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Emerging peripheral receptor targets for deep-tissue craniofacial pain therapies.
J Dent Res 2009; 88(3):201-11JD

Abstract

While effective therapies are available for some types of craniofacial pain, treatments for deep-tissue craniofacial pain such as temporomandibular disorders are less efficacious. Several ion channels and receptors which are prominent in craniofacial nociceptive mechanisms have been identified on trigeminal primary afferent neurons. Many of these receptors and channels exhibit unusual distributions compared with extracranial regions. For example, expression of the ATP receptor P2X(3) is strongly implicated in nociception and is more abundant on trigeminal primary afferent neurons than analogous extracranial neurons, making them potentially productive targets specifically for craniofacial pain therapies. The initial part of this review therefore focuses on P2X(3) as a potential therapeutic target to treat deep-tissue craniofacial pain. In the trigeminal ganglion, P2X(3) receptors are often co-expressed with the nociceptive neuropeptides CGRP and SP. Therefore, we discuss the role of CGRP and SP in deep-tissue craniofacial pain and suggest that neuropeptide antagonists, which have shown promise for the treatment of migraine, may have wider therapeutic potential, including the treatment of deep-tissue craniofacial pain. P2X(3), TRPV1, and ASIC3 are often co-expressed in trigeminal neurons, implying the formation of functional complexes that allow craniofacial nociceptive neurons to respond synergistically to altered ATP and pH in pain. Future therapeutics for craniofacial pain thus might be more efficacious if targeted at combinations of P2X(3), CGRP, TRPV1, and ASIC3.

Authors+Show Affiliations

Department of Neural and Pain Sciences and Program in Neuroscience, University of Maryland, Baltimore, MD 21201, USA.No affiliation info available

Pub Type(s)

Journal Article
Research Support, N.I.H., Extramural
Review

Language

eng

PubMed ID

19329451

Citation

Ambalavanar, R, and D Dessem. "Emerging Peripheral Receptor Targets for Deep-tissue Craniofacial Pain Therapies." Journal of Dental Research, vol. 88, no. 3, 2009, pp. 201-11.
Ambalavanar R, Dessem D. Emerging peripheral receptor targets for deep-tissue craniofacial pain therapies. J Dent Res. 2009;88(3):201-11.
Ambalavanar, R., & Dessem, D. (2009). Emerging peripheral receptor targets for deep-tissue craniofacial pain therapies. Journal of Dental Research, 88(3), pp. 201-11. doi:10.1177/0022034508330176.
Ambalavanar R, Dessem D. Emerging Peripheral Receptor Targets for Deep-tissue Craniofacial Pain Therapies. J Dent Res. 2009;88(3):201-11. PubMed PMID: 19329451.
* Article titles in AMA citation format should be in sentence-case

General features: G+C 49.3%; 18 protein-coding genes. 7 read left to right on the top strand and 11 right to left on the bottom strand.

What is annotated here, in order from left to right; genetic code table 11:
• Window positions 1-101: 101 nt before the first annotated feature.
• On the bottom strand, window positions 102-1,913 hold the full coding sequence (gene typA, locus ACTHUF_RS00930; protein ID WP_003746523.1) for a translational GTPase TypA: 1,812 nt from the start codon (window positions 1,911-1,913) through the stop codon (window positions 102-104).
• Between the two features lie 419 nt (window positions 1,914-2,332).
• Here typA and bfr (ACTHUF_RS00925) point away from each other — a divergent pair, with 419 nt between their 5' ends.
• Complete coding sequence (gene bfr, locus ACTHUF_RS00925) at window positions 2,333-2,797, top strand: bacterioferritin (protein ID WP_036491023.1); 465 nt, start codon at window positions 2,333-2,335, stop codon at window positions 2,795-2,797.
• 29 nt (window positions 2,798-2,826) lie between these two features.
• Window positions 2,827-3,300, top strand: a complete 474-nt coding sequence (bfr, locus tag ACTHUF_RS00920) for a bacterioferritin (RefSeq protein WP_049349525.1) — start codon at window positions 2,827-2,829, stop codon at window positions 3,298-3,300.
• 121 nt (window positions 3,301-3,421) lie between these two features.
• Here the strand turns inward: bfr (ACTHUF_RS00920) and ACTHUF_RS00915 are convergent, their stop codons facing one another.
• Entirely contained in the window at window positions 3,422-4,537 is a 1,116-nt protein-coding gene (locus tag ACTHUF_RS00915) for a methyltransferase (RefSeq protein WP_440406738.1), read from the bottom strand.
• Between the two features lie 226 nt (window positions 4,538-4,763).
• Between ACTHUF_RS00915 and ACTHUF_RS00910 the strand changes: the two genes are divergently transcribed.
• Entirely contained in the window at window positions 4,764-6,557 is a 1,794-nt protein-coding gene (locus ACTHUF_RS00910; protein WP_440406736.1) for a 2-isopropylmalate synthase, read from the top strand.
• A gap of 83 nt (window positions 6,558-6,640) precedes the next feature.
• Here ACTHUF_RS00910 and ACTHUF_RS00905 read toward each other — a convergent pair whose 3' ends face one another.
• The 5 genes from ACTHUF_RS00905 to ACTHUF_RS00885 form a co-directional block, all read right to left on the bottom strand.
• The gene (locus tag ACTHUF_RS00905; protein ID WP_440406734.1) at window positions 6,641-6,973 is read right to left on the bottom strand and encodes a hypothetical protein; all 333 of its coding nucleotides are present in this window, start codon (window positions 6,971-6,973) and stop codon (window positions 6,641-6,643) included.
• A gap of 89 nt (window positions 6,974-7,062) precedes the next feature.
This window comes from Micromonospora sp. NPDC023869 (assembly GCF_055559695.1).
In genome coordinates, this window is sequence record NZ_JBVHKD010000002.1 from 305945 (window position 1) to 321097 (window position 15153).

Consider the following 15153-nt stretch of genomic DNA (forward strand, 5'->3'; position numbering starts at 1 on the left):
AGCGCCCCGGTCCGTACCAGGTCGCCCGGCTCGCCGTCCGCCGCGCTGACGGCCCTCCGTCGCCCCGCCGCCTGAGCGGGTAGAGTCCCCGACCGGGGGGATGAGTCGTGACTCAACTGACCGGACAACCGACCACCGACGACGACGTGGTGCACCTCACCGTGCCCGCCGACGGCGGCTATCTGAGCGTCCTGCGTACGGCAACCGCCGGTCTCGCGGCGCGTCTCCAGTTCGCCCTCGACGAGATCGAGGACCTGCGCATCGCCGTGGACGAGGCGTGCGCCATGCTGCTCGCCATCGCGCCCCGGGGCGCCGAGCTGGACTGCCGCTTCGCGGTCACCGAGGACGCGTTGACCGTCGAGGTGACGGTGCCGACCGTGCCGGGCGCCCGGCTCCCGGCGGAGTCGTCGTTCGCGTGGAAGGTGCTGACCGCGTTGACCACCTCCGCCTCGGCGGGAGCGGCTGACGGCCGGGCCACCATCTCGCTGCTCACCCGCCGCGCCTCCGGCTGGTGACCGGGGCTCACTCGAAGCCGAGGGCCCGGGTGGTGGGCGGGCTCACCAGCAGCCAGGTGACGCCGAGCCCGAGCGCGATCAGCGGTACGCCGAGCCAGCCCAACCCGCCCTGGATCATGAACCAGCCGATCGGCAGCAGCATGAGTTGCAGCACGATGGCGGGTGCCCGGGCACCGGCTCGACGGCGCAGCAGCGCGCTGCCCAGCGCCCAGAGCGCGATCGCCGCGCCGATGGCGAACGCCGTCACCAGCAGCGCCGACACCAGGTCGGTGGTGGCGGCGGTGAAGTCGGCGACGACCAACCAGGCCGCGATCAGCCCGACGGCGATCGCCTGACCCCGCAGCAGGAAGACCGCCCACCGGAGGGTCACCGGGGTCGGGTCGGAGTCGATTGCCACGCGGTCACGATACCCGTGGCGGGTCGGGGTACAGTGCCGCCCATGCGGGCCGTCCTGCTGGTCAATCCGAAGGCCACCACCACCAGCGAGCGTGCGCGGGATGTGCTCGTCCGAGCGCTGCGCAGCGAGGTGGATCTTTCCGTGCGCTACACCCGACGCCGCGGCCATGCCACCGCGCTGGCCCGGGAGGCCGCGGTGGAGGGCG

TY - JOUR T1 - Emerging peripheral receptor targets for deep-tissue craniofacial pain therapies. AU - Ambalavanar,R, AU - Dessem,D, PY - 2009/3/31/entrez PY - 2009/3/31/pubmed PY - 2009/4/29/medline SP - 201 EP - 11 JF - Journal of dental research JO - J. Dent. Res. VL - 88 IS - 3 N2 - While effective therapies are available for some types of craniofacial pain, treatments for deep-tissue craniofacial pain such as temporomandibular disorders are less efficacious. Several ion channels and receptors which are prominent in craniofacial nociceptive mechanisms have been identified on trigeminal primary afferent neurons. Many of these receptors and channels exhibit unusual distributions compared with extracranial regions. For example, expression of the ATP receptor P2X(3) is strongly implicated in nociception and is more abundant on trigeminal primary afferent neurons than analogous extracranial neurons, making them potentially productive targets specifically for craniofacial pain therapies. The initial part of this review therefore focuses on P2X(3) as a potential therapeutic target to treat deep-tissue craniofacial pain. In the trigeminal ganglion, P2X(3) receptors are often co-expressed with the nociceptive neuropeptides CGRP and SP. Therefore, we discuss the role of CGRP and SP in deep-tissue craniofacial pain and suggest that neuropeptide antagonists, which have shown promise for the treatment of migraine, may have wider therapeutic potential, including the treatment of deep-tissue craniofacial pain. P2X(3), TRPV1, and ASIC3 are often co-expressed in trigeminal neurons, implying the formation of functional complexes that allow craniofacial nociceptive neurons to respond synergistically to altered ATP and pH in pain. Future therapeutics for craniofacial pain thus might be more efficacious if targeted at combinations of P2X(3), CGRP, TRPV1, and ASIC3. SN - 1544-0591 UR - https://www.unboundmedicine.com/medline/citation/19329451/Emerging_peripheral_receptor_targets_for_deep_tissue_craniofacial_pain_therapies_ L2 - http://journals.sagepub.com/doi/full/10.1177/0022034508330176?url_ver=Z39.88-2003&rfr_id=ori:rid:crossref.org&rfr_dat=cr_pub=pubmed DB - PRIME DP - Unbound Medicine ER -